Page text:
The documents show Rubenstein was approached last October for advice by James Harrison, of the Remcho firm, when articles appeared in the Australian Herald-Sun saying that a researcher in the stem cell laboratory run by incoming CIRM President Dr. Alan Trounson was under investigation for improprieties. There was no suggestion that Trounson was under investigation or involved in any wrongdoing.
Although he had been hired, Trounson had not assumed the CIRM post when the news of the investigation in Australia broke. Harrison approached Rubenstein at the request of Richard Murphy, interim CIRM president. He wrote Rubenstein Executive Vice President Patrick M. Smith seeking "to retain your firm to assist us with a response to the article and the questions it raises."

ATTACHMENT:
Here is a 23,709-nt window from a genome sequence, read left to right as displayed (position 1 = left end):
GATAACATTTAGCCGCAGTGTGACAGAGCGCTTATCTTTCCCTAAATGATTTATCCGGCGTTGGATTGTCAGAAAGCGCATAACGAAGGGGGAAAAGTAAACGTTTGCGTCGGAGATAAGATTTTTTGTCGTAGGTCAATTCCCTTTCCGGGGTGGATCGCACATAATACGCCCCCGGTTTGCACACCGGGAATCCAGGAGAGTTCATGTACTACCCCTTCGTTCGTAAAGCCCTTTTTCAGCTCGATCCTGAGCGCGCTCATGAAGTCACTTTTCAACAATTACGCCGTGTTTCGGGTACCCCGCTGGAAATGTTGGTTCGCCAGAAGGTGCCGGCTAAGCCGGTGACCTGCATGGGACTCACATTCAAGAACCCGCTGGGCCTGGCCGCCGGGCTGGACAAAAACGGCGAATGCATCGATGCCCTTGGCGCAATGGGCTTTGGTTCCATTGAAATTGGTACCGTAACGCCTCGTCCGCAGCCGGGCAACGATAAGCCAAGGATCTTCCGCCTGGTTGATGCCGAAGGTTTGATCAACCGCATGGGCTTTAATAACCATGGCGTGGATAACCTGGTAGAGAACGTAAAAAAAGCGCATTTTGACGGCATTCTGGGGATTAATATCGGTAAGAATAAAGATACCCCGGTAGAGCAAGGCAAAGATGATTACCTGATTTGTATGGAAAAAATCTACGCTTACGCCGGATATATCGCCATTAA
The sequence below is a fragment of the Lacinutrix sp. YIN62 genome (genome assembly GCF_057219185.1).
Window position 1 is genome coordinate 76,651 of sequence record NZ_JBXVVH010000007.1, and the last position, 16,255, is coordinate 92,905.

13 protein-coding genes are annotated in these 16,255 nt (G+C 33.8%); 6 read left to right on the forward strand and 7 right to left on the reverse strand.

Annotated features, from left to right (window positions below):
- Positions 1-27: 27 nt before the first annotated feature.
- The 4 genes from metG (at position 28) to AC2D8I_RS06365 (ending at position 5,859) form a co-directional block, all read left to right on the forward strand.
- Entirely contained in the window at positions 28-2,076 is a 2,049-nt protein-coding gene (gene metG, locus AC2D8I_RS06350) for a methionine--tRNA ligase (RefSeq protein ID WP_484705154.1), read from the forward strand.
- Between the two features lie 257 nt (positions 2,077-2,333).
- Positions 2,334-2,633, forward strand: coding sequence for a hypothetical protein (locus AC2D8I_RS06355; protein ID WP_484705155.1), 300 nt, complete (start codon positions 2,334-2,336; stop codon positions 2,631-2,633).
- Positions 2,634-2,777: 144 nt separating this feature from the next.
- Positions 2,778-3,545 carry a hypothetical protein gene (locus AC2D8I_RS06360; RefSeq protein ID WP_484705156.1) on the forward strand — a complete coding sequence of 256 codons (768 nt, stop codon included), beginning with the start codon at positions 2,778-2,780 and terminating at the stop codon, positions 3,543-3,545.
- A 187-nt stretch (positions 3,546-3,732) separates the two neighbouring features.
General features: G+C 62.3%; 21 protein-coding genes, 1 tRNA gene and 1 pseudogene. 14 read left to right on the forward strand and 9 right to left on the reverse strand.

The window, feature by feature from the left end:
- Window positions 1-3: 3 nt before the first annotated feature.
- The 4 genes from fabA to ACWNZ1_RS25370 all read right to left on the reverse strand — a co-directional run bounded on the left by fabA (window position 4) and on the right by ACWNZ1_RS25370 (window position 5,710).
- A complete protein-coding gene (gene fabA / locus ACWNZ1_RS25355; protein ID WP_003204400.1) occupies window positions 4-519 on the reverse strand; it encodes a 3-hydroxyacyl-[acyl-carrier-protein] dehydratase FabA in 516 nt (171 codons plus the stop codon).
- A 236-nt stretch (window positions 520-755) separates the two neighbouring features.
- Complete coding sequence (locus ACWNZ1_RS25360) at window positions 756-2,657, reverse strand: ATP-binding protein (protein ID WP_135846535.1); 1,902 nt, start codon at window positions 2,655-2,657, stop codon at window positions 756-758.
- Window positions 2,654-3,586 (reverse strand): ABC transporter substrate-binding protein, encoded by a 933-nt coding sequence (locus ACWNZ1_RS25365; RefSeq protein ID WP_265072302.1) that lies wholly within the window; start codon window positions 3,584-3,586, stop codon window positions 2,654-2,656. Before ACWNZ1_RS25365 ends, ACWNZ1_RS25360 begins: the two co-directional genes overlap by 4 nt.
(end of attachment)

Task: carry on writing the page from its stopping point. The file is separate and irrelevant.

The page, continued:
Under the deal worked out with Rubenstein, the PR firm received $10,000 for its advice on CIRM's behalf. However the agreement is technically with Remcho. The letter of agreement with Remcho says, "As part of our services, Rubenstein will provide Remcho, Johansen & Purcell with strategic public relations advice and guidance relative to general corporate matters affecting the California Institute for Regenerative Medicine... Rubenstein's work on this matter will be considered part of your work product and will be governed, to the extent permitted by law, by attorney/client privilege."
But the letter makes clear who is paying for the advice. It's taxpayer dollars: "Rubenstein recognizes and agrees that under no circumstances will Remcho, Johansen & Purcell be liable to pay fees to Rubenstein that it has not received from its client for such purposes, and agrees to look exclusively to your client for payment of any outstanding fee."
Presumably the eight redacted pages contained specific advice from
Rubenstein Associates on how to handle relations with the
|SOURCE Foundation for Taxpayer and Consumer Rights|
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